The latest article in our series about native Cozumel wildlife looks at the life of the island's Blue Land Crabs.
These alien looking creatures spend much of their life in holes around Cozumel's mangroves, so they are often only seen when they make their spectacular mass migrations.
Cozumel Blue Land Crab.
As the migrations demonstrate, they are clearly land crabs, but their name can be confusing as they are not always blue, and there is also another type of blue crab that lives in the sea.
Dr. Bjorn Tunberg, Marine Ecologist at the Smithsonian Marine Station in Fort Pierce, Florida, says they should really be called "Great Land Crabs", noting that they're often given the wrong name in the United States too.
To locals in Cozumel, they're simply known in Spanish as cangrejos azules - blue crabs - but perhaps to avoid mistaken identity we should also use their scientific name, Cardisoma guanhumi.
Spectacular mass crab migrations.
More fascinating than the disagreement over the crab's name is their reproductive life cycle.
Although they are adapted to living on land, the females still have to deposit their eggs in the sea, where they develop into larvae and then later into miniature baby crabs.
The need to reach the sea causes the amazing sight of their mass migrations in late summer in Cozumel, when hundreds - or even thousands - of females head for the ocean with their undersides covered in eggs.
There is also another big crab exodus earlier in the year, which coincides with the island's first summer rains, usually in June, but biologists are in less agreement as to why this one takes place.
The crabs prefer to make long journeys when there is rain.
Dr. Luis Mejía, at the local state University of Quintana Roo, thinks the earlier annual population movement happens when males look for females to mate with and young crabs come of age and leave the sea to move onto the land.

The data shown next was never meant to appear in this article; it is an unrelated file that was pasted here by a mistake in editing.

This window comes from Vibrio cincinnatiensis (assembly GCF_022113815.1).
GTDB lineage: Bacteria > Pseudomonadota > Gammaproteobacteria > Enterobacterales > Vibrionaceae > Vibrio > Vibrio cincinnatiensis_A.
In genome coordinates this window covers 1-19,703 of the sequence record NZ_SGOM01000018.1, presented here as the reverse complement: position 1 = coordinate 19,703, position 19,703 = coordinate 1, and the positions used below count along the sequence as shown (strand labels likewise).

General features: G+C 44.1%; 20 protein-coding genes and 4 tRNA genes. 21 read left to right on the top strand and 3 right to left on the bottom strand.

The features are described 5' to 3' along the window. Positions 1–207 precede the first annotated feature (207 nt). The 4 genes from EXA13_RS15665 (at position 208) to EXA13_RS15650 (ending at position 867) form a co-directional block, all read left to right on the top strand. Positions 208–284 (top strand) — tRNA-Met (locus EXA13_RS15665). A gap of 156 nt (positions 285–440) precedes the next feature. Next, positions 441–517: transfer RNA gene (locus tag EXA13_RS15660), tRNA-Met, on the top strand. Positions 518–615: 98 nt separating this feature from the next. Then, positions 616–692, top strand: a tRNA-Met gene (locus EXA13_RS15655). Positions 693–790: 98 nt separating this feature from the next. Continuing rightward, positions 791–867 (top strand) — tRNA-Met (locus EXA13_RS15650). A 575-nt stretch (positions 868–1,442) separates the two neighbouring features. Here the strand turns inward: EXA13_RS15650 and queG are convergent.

However, while Dr. Tunberg agrees it may be related to mating behaviour, he is not so sure about the movement of the young crabs.
"We see juveniles very far inland during these migrations, and it is impossible that the have migrated this far from the sea so fast," he says.
What is certain is that the crabs prefer to make long journeys when there is rain, this is because they still have gills - a little like fish - and need to keep them moist.
Adults tend to be blue or gray and younger crabs are a reddish color.
When the females are carrying eggs, wet weather also helps stop them drying out.
The same species of crab can be found in coastal areas all around the Caribbean, as well as the Gulf of Mexico and parts of South America.
Colors vary depending on regions and diets, but the adults in Cozumel tend to be blue or gray.
Adult males can usually be recognized by their lopsided appearance, as they have one claw much larger than the other, although often older females have this too.
Adult males, and often older females, have one claw larger than the other.
The younger crabs are smaller and usually a copper-reddish color, sometimes quite bright in tone.
In other parts of Mexico, the Caribbean and the Americas they are considered a pest or caught for food, leading to their scarcity in some regions.
However, in Cozumel they are rarely eaten and it's more common to see them in great groups or scurrying in and out of mud holes, rather than on a diner's plate.
Look for Blue Land Crabs on our Lagoon Nature and Birdwatching Tour.
Photos courtesy of Casa Viento guest house.
Island Wildlife: Pygmy Raccoons.
Island Wildlife: Crocodiles.
Island Wildlife: Iguanas.
Lagoon Nature and Birdwatching Tour.
Northern Lagoons Photo Album on Facebook.